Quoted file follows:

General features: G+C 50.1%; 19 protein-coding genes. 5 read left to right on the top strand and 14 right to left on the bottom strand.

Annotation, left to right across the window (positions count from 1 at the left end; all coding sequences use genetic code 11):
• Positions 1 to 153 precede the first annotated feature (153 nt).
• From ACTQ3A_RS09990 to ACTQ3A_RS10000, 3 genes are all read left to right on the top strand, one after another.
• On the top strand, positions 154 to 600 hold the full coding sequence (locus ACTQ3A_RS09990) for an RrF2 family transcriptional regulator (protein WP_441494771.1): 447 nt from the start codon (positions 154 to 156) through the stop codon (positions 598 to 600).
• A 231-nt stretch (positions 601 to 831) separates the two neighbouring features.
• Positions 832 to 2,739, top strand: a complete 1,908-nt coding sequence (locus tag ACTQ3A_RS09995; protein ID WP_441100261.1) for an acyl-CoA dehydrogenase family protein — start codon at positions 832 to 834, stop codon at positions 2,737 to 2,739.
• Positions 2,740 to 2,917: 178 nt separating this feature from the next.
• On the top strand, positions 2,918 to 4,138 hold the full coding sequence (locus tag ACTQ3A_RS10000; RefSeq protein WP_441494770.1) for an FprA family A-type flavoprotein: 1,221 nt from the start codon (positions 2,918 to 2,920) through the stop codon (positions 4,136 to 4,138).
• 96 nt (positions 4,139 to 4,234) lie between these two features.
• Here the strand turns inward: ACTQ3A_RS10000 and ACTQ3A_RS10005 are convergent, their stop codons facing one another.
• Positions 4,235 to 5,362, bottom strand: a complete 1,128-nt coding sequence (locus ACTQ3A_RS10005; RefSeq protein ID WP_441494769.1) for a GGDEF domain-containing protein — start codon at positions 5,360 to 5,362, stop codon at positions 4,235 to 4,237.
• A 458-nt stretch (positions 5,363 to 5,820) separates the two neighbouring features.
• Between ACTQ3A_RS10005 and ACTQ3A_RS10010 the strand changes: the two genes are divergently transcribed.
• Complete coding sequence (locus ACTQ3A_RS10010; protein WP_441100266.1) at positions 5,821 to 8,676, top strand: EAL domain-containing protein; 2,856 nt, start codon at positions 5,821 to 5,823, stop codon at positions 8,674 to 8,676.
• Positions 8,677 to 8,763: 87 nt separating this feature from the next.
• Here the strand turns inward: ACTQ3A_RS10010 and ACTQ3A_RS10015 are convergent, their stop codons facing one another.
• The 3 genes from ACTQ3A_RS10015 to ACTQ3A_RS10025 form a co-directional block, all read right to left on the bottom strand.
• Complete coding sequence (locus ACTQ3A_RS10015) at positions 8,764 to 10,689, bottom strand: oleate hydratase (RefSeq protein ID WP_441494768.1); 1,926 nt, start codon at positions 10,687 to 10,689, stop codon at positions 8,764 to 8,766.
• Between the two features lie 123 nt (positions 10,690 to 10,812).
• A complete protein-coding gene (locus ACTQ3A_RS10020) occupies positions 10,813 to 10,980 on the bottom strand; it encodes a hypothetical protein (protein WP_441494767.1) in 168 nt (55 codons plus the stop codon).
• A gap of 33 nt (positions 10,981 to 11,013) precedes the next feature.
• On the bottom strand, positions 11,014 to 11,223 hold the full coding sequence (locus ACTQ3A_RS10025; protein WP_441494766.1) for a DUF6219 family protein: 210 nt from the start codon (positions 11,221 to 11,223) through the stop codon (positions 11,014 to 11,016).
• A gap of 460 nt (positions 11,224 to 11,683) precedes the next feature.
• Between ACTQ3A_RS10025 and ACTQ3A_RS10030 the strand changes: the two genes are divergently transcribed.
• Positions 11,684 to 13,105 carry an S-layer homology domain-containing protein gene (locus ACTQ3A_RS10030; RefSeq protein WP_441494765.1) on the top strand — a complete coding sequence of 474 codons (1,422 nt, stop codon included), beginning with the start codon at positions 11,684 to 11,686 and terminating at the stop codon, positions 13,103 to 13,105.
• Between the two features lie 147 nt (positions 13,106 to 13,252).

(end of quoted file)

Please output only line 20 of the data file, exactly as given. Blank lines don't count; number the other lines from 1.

• Between the two features lie 123 nt (positions 10,690 to 10,812).